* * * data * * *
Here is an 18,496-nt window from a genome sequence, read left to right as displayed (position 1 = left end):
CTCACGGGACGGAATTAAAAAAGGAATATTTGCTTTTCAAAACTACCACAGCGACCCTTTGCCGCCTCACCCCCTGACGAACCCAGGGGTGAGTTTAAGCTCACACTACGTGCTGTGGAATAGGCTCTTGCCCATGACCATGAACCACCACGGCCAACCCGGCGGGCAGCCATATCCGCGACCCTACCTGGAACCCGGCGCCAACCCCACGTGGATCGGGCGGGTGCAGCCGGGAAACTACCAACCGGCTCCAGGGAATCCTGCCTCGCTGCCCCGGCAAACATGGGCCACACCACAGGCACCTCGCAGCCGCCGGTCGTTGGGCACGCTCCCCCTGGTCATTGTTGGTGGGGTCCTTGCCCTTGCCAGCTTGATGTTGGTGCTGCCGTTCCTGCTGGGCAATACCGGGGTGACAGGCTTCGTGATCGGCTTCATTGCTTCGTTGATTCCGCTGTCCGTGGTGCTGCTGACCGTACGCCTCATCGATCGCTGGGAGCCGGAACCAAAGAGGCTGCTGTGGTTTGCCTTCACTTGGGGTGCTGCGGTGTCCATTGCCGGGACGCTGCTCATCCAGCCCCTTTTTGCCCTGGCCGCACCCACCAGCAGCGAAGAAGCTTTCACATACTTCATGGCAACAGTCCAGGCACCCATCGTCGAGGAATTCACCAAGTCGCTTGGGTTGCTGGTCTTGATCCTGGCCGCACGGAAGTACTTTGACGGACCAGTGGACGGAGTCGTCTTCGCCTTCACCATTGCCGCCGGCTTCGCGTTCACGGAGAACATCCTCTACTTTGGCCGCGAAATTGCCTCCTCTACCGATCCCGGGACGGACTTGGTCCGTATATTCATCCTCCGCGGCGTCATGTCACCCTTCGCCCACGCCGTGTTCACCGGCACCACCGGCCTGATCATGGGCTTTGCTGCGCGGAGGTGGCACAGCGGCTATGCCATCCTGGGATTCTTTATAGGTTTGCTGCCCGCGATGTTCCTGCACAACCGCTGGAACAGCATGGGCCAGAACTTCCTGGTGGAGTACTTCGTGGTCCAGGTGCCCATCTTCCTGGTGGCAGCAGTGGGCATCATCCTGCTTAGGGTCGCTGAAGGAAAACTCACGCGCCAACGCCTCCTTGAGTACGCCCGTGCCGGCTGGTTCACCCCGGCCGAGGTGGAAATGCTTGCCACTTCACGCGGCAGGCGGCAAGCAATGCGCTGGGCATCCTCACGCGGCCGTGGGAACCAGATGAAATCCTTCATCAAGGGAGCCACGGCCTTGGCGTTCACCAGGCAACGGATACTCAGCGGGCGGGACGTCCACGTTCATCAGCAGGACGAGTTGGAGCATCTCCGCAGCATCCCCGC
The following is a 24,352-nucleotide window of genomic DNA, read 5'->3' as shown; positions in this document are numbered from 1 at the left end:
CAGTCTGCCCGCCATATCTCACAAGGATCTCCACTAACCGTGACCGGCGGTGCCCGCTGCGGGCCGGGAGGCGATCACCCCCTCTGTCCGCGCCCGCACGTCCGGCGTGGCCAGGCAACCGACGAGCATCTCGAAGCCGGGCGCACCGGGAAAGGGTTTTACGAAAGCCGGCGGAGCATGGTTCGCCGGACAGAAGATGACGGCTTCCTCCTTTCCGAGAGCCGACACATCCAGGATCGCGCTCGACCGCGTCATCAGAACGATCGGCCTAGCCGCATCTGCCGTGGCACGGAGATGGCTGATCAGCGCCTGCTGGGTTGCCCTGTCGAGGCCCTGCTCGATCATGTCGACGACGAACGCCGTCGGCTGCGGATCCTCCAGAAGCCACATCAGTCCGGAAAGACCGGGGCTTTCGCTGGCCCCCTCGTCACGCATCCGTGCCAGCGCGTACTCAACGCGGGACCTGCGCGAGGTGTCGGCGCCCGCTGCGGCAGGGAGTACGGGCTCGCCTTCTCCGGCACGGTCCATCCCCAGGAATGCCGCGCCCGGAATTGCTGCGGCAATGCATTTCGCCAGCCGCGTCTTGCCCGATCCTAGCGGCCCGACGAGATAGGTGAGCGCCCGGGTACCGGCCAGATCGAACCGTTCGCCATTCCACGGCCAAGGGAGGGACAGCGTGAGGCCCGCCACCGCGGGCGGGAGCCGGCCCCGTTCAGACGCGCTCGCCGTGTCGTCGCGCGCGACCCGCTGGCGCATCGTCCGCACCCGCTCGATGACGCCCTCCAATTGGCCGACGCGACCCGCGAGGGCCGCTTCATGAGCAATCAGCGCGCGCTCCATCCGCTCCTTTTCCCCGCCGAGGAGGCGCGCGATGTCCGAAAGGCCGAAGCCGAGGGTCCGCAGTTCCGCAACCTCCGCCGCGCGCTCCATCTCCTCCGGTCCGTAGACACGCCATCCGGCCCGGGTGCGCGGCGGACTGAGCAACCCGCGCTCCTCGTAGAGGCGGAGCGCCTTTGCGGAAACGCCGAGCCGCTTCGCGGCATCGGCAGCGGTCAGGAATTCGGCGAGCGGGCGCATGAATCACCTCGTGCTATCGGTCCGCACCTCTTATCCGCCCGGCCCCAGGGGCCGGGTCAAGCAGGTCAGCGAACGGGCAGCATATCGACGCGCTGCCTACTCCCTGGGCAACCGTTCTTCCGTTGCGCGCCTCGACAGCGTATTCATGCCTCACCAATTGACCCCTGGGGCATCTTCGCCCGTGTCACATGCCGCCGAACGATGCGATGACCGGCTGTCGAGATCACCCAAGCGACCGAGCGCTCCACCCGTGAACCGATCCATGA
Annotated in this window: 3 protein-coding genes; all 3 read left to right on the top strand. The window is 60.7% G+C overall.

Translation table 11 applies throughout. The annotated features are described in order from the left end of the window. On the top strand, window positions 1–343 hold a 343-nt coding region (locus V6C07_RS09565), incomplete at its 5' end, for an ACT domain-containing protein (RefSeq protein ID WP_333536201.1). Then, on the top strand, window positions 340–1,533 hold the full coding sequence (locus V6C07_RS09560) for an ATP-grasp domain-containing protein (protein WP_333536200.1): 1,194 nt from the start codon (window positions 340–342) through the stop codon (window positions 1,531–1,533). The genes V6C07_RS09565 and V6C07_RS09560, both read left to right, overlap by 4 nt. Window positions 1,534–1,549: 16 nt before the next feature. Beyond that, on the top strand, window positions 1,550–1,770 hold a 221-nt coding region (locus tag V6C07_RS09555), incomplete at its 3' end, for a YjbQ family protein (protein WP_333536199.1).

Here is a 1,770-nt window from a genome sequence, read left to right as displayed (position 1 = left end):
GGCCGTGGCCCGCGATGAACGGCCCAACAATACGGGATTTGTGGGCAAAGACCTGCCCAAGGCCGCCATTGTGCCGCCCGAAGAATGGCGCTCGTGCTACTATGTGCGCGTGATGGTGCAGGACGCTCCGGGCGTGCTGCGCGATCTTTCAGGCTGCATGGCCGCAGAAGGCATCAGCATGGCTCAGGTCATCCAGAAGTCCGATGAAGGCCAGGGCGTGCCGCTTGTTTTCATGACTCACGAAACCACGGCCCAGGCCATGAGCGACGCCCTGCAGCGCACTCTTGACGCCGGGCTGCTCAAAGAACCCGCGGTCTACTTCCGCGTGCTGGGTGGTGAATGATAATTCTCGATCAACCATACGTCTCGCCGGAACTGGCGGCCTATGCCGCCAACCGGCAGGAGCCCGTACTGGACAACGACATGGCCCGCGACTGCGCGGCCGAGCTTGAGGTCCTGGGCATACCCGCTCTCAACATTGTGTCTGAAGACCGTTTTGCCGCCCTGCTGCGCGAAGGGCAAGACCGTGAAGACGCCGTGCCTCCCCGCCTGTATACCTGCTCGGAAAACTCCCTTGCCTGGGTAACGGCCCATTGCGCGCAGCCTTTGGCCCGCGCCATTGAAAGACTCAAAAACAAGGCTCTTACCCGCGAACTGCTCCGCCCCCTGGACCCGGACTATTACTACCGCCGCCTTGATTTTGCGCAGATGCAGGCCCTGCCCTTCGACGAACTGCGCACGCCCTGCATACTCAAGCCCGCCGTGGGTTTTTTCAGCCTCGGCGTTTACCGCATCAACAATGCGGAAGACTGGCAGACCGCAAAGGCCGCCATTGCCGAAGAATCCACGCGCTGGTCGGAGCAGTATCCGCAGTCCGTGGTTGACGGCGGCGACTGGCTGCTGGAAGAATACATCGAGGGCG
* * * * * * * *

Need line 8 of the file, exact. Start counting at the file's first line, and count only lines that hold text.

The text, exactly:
GGCCGTGGCCCGCGATGAACGGCCCAACAATACGGGATTTGTGGGCAAAGACCTGCCCAAGGCCGCCATTGTGCCGCCCGAAGAATGGCGCTCGTGCTACTATGTGCGCGTGATGGTGCAGGACGCTCCGGGCGTGCTGCGCGATCTTTCAGGCTGCATGGCCGCAGAAGGCATCAGCATGGCTCAGGTCATCCAGAAGTCCGATGAAGGCCAGGGCGTGCCGCTTGTTTTCATGACTCACGAAACCACGGCCCAGGCCATGAGCGACGCCCTGCAGCGCACTCTTGACGCCGGGCTGCTCAAAGAACCCGCGGTCTACTTCCGCGTGCTGGGTGGTGAATGATAATTCTCGATCAACCATACGTCTCGCCGGAACTGGCGGCCTATGCCGCCAACCGGCAGGAGCCCGTACTGGACAACGACATGGCCCGCGACTGCGCGGCCGAGCTTGAGGTCCTGGGCATACCCGCTCTCAACATTGTGTCTGAAGACCGTTTTGCCGCCCTGCTGCGCGAAGGGCAAGACCGTGAAGACGCCGTGCCTCCCCGCCTGTATACCTGCTCGGAAAACTCCCTTGCCTGGGTAACGGCCCATTGCGCGCAGCCTTTGGCCCGCGCCATTGAAAGACTCAAAAACAAGGCTCTTACCCGCGAACTGCTCCGCCCCCTGGACCCGGACTATTACTACCGCCGCCTTGATTTTGCGCAGATGCAGGCCCTGCCCTTCGACGAACTGCGCACGCCCTGCATACTCAAGCCCGCCGTGGGTTTTTTCAGCCTCGGCGTTTACCGCATCAACAATGCGGAAGACTGGCAGACCGCAAAGGCCGCCATTGCCGAAGAATCCACGCGCTGGTCGGAGCAGTATCCGCAGTCCGTGGTTGACGGCGGCGACTGGCTGCTGGAAGAATACATCGAGGGCG